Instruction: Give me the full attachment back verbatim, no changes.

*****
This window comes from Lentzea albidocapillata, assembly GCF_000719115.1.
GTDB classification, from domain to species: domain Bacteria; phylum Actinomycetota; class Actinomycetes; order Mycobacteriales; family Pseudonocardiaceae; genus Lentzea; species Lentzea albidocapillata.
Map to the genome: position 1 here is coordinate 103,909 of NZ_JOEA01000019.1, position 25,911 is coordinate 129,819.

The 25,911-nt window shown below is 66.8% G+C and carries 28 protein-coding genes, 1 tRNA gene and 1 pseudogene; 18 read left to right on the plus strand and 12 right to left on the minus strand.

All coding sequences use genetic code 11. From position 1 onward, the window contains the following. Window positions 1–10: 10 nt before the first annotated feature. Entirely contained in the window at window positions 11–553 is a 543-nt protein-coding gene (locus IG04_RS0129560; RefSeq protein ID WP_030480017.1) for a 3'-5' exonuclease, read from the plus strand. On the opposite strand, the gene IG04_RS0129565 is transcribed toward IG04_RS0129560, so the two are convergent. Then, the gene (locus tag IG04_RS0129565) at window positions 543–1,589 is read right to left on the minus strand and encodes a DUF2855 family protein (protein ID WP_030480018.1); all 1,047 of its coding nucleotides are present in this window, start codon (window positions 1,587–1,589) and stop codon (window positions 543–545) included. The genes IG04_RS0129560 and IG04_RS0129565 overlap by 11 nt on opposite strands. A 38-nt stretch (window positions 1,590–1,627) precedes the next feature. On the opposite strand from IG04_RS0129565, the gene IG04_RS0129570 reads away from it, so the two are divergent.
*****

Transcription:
This window comes from Lentzea albidocapillata, assembly GCF_000719115.1.
GTDB classification, from domain to species: domain Bacteria; phylum Actinomycetota; class Actinomycetes; order Mycobacteriales; family Pseudonocardiaceae; genus Lentzea; species Lentzea albidocapillata.
Map to the genome: position 1 here is coordinate 103,909 of NZ_JOEA01000019.1, position 25,911 is coordinate 129,819.

The 25,911-nt window shown below is 66.8% G+C and carries 28 protein-coding genes, 1 tRNA gene and 1 pseudogene; 18 read left to right on the plus strand and 12 right to left on the minus strand.

All coding sequences use genetic code 11. From position 1 onward, the window contains the following. Window positions 1–10: 10 nt before the first annotated feature. Entirely contained in the window at window positions 11–553 is a 543-nt protein-coding gene (locus IG04_RS0129560; RefSeq protein ID WP_030480017.1) for a 3'-5' exonuclease, read from the plus strand. On the opposite strand, the gene IG04_RS0129565 is transcribed toward IG04_RS0129560, so the two are convergent. Then, the gene (locus tag IG04_RS0129565) at window positions 543–1,589 is read right to left on the minus strand and encodes a DUF2855 family protein (protein ID WP_030480018.1); all 1,047 of its coding nucleotides are present in this window, start codon (window positions 1,587–1,589) and stop codon (window positions 543–545) included. The genes IG04_RS0129560 and IG04_RS0129565 overlap by 11 nt on opposite strands. A 38-nt stretch (window positions 1,590–1,627) precedes the next feature. On the opposite strand from IG04_RS0129565, the gene IG04_RS0129570 reads away from it, so the two are divergent.